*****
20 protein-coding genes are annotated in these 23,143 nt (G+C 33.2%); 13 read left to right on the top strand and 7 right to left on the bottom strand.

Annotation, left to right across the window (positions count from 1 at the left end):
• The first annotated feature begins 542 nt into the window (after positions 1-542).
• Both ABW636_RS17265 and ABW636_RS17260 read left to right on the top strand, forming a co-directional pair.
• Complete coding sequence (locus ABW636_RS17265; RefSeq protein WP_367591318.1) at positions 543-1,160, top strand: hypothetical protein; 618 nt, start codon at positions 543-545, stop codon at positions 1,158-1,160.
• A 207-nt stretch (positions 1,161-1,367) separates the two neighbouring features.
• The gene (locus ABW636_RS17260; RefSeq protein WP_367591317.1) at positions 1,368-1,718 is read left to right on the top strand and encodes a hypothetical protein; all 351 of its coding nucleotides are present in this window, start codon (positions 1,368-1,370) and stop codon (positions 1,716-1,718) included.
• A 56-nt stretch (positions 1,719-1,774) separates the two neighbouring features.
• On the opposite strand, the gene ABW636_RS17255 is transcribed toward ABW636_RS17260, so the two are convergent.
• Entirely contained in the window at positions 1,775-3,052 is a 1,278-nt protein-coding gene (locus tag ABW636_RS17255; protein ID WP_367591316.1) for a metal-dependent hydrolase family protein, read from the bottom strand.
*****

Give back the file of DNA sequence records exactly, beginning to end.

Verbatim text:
20 protein-coding genes are annotated in these 23,143 nt (G+C 33.2%); 13 read left to right on the top strand and 7 right to left on the bottom strand.

Annotation, left to right across the window (positions count from 1 at the left end):
• The first annotated feature begins 542 nt into the window (after positions 1-542).
• Both ABW636_RS17265 and ABW636_RS17260 read left to right on the top strand, forming a co-directional pair.
• Complete coding sequence (locus ABW636_RS17265; RefSeq protein WP_367591318.1) at positions 543-1,160, top strand: hypothetical protein; 618 nt, start codon at positions 543-545, stop codon at positions 1,158-1,160.
• A 207-nt stretch (positions 1,161-1,367) separates the two neighbouring features.
• The gene (locus ABW636_RS17260; RefSeq protein WP_367591317.1) at positions 1,368-1,718 is read left to right on the top strand and encodes a hypothetical protein; all 351 of its coding nucleotides are present in this window, start codon (positions 1,368-1,370) and stop codon (positions 1,716-1,718) included.
• A 56-nt stretch (positions 1,719-1,774) separates the two neighbouring features.
• On the opposite strand, the gene ABW636_RS17255 is transcribed toward ABW636_RS17260, so the two are convergent.
• Entirely contained in the window at positions 1,775-3,052 is a 1,278-nt protein-coding gene (locus tag ABW636_RS17255; protein ID WP_367591316.1) for a metal-dependent hydrolase family protein, read from the bottom strand.